May 20, 2016 at 5:57 pm EST | by Chris Johnson
A taste of Trump’s anti-LGBT judicial choices
Donald Trump (Photo by andykatz; courtesy Bigstock)

Donald Trump (Photo by andykatz; courtesy Bigstock)

Conservatives are hailing Donald Trump’s choices for potential nominees to the U.S. Supreme Court, but a quick look at the names reveals jurists with a history of anti-LGBT positions.

Trump this week revealed a list of 11 individuals he would consider nominating to fill the seat of the late U.S. Associate Justice Antonin Scalia.

The individual on Trump’s list who has the worst anti-LGBT reputation is U.S. Circuit Judge William Pryor, who sits on the U.S. Eleventh Circuit Court of Appeals. Upon his nomination to the court in 2004 by President George W. Bush, the LGBT group Lambda Legal dubbed him “the most demonstrably anti-gay judicial nominee in recent memory.”

In 2002, Pryor as an attorney co-authored a friend-of-the-court brief in the case of Lawrence v. Texas urging justices to uphold state bans on sodomy, which would have the effect of enabling jail time in some states for gay people who engage in consensual sex.

The 36-page brief says a court ruling against state sodomy laws must “logically extend to activities like prostitution, adultery, necrophilia, bestiality, possession of child pornography, and even incest and pedophilia.”

“Laws teach people what they should and should not do, based on the experiences of their elders,” the brief says. “The States should not be required to accept, as a matter of constitutional doctrine, that homosexual activity is harmless and does not expose both the individual and the public to deleterious spiritual and physical consequences.”

But as a judge on the Eleventh Circuit, Pryor in 2011 joined a surprising decision in the case of Glenn v. Brumby, which determined anti-trans workplace discrimination amounts to gender discrimination under current law.

Also among Trump’s list of potential judicial nominees is U.S. Circuit Judge Diane Sykes, an appointee of President George W. Bush who sits on the U.S. Seventh Circuit Court of Appeals.

In 2006, she issued an opinion in Christian Legal Society v. Walker that determined college groups are entitled to receive public university funding even if they engage in anti-LGBT discrimination.

The lawsuit was filed by the Christian Legal Society chapter at Southern Illinois University School of Law after the dean revoked the group’s official status, and therefore access to school funds, because the chapter precluded membership to those who engage in sexual conduct outside marriage, which includes gay people.

Sykes concluded the Christian Legal Society didn’t engage in discriminatory conduct because it made an exception to include gay people who refrained entirely from having sex.

“The same is true of unmarried heterosexual persons: heterosexual persons who do not participate in or condone heterosexual conduct outside of marriage may become CLS members; those who engage in unmarried heterosexual conduct and do not repent that conduct and affirm the statement of faith may not,” Sykes said. “CLS’s membership policies are thus based on belief and behavior rather than status, and no language in SIU’s policy prohibits this.”

Also on the list is Minnesota Supreme Court Justice David Straus. As reported by The Advocate, Straus was in the court majority in a case that overturned a decision to change the ballot for an anti-gay marriage amendment to make it clear it would prohibit gay couples from marrying.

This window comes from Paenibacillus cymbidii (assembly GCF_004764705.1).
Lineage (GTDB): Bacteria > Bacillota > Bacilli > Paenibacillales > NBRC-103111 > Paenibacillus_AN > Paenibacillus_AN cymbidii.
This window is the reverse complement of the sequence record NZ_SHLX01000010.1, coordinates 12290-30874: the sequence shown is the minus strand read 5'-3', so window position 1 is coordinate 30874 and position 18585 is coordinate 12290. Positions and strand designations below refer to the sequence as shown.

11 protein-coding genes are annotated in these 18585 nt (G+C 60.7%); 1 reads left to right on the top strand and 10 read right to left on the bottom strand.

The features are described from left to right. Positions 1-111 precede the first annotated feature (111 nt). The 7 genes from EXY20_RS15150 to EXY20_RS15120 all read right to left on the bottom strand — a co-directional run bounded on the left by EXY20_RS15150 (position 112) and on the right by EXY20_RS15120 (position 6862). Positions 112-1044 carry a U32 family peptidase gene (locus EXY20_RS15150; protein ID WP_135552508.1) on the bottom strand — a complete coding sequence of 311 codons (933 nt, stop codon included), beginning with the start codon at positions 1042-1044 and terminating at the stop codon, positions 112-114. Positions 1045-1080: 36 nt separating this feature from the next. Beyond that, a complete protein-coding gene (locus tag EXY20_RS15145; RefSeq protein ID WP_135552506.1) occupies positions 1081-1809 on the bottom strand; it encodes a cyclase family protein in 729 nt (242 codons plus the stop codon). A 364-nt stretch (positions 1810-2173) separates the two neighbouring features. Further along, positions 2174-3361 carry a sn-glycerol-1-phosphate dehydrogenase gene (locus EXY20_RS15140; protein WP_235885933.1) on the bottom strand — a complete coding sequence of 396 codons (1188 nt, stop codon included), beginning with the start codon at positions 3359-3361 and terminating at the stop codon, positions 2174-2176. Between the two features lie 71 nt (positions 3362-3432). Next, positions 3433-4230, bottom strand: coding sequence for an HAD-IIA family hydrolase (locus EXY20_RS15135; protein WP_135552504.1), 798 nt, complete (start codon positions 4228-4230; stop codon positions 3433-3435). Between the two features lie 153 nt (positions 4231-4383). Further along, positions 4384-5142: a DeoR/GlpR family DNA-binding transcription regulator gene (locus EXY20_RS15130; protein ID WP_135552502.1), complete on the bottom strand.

Lawmakers wanted the ballot title to be “Recognition of Marriage Solely Between One Man and One Woman,” but Secretary of State Mark Ritchie instead selected “Limiting the Status of Marriage to Opposite Sex Couples.” Although the court reversed the ballot title to the lawmakers’ choice, voters defeated the amendment in 2012.

John Podesta, chair of the campaign for Democratic presidential candidate Hillary Clinton, said the list of names is another reason why Trump isn’t fit to become president.

“At this point, it’s hard to keep up with the myriad reasons Trump should not be president, but the divisive policies and nominees, reckless and uninformed foreign policy positions and offensive views of Americans are just a few,” Podesta said. “Any one of these things would be troubling. All of them together, in just a few days, is further proof that Donald Trump is a risk we can’t afford.​”​

The Blade has placed a call to the Trump campaign seeking comment in response to criticism his choice of judicial nominees would uphold discrimination against LGBT people.

The list of potential nominees may not yet be final; Trump has said he plans on unveiling more names in the coming weeks.

Chris Johnson is Chief Political & White House Reporter for the Washington Blade. Johnson attends the daily White House press briefings and is a member of the White House Correspondents' Association. Follow Chris

3 Comments
  • Yet you’ll still have GLBT trying to dupe us into believing Trump would not be a problem for the community as President and should get our support. Trump is relying on our enemies to advise him on public policy decisions and that in itself is enough to make his Presidency dangerous.

    Trump has proven himself to be a classic flip flopper like Mitt Romney constantly changing his positions to suit his audience and gain votes. You can’t trust someone like that. He will stop at nothing to win and that includes lying and adopting a take your vote then stab in the back approach.

    I was turned off by Trump since he was on the apprentice. Anyone whose catchphrase is a callous you’re fired is a turn off! Trump shouldn’t be hired for the job he wants as his latest trophy.

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